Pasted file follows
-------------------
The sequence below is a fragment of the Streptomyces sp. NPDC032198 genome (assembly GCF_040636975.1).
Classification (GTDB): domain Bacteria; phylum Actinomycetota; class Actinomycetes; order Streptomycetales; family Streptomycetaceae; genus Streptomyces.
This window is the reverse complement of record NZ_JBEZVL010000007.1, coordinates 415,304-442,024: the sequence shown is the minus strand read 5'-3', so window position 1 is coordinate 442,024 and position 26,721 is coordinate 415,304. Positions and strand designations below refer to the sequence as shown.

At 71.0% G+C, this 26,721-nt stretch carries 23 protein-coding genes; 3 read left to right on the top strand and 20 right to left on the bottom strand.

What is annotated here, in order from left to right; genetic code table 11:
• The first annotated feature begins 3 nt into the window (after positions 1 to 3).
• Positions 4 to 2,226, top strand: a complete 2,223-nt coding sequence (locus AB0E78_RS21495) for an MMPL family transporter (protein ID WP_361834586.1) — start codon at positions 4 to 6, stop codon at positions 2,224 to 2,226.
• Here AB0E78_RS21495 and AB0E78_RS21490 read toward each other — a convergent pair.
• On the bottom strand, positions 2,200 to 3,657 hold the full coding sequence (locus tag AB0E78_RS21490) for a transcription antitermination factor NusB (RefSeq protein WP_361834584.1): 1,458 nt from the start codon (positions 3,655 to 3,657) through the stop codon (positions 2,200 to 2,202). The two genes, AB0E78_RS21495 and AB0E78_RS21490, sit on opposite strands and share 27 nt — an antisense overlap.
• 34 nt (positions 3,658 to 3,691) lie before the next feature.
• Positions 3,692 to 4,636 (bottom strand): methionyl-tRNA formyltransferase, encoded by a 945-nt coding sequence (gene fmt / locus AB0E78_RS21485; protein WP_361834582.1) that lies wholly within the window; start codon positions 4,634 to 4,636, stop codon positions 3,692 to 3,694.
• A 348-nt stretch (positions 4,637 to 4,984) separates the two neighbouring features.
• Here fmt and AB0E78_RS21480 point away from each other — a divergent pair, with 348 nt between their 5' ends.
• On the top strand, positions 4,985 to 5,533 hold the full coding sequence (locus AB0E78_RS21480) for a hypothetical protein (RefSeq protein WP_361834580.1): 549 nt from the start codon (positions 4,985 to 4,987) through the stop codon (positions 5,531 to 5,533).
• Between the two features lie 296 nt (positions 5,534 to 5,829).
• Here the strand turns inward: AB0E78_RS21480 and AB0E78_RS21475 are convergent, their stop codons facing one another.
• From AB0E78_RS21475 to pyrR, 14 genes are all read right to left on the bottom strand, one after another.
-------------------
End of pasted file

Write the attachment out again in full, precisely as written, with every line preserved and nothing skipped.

The sequence below is a fragment of the Streptomyces sp. NPDC032198 genome (assembly GCF_040636975.1).
Classification (GTDB): domain Bacteria; phylum Actinomycetota; class Actinomycetes; order Streptomycetales; family Streptomycetaceae; genus Streptomyces.
This window is the reverse complement of record NZ_JBEZVL010000007.1, coordinates 415,304-442,024: the sequence shown is the minus strand read 5'-3', so window position 1 is coordinate 442,024 and position 26,721 is coordinate 415,304. Positions and strand designations below refer to the sequence as shown.

At 71.0% G+C, this 26,721-nt stretch carries 23 protein-coding genes; 3 read left to right on the top strand and 20 right to left on the bottom strand.

What is annotated here, in order from left to right; genetic code table 11:
• The first annotated feature begins 3 nt into the window (after positions 1 to 3).
• Positions 4 to 2,226, top strand: a complete 2,223-nt coding sequence (locus AB0E78_RS21495) for an MMPL family transporter (protein ID WP_361834586.1) — start codon at positions 4 to 6, stop codon at positions 2,224 to 2,226.
• Here AB0E78_RS21495 and AB0E78_RS21490 read toward each other — a convergent pair.
• On the bottom strand, positions 2,200 to 3,657 hold the full coding sequence (locus tag AB0E78_RS21490) for a transcription antitermination factor NusB (RefSeq protein WP_361834584.1): 1,458 nt from the start codon (positions 3,655 to 3,657) through the stop codon (positions 2,200 to 2,202). The two genes, AB0E78_RS21495 and AB0E78_RS21490, sit on opposite strands and share 27 nt — an antisense overlap.
• 34 nt (positions 3,658 to 3,691) lie before the next feature.
• Positions 3,692 to 4,636 (bottom strand): methionyl-tRNA formyltransferase, encoded by a 945-nt coding sequence (gene fmt / locus AB0E78_RS21485; protein WP_361834582.1) that lies wholly within the window; start codon positions 4,634 to 4,636, stop codon positions 3,692 to 3,694.
• A 348-nt stretch (positions 4,637 to 4,984) separates the two neighbouring features.
• Here fmt and AB0E78_RS21480 point away from each other — a divergent pair, with 348 nt between their 5' ends.
• On the top strand, positions 4,985 to 5,533 hold the full coding sequence (locus AB0E78_RS21480) for a hypothetical protein (RefSeq protein WP_361834580.1): 549 nt from the start codon (positions 4,985 to 4,987) through the stop codon (positions 5,531 to 5,533).
• Between the two features lie 296 nt (positions 5,534 to 5,829).
• Here the strand turns inward: AB0E78_RS21480 and AB0E78_RS21475 are convergent, their stop codons facing one another.
• From AB0E78_RS21475 to pyrR, 14 genes are all read right to left on the bottom strand, one after another.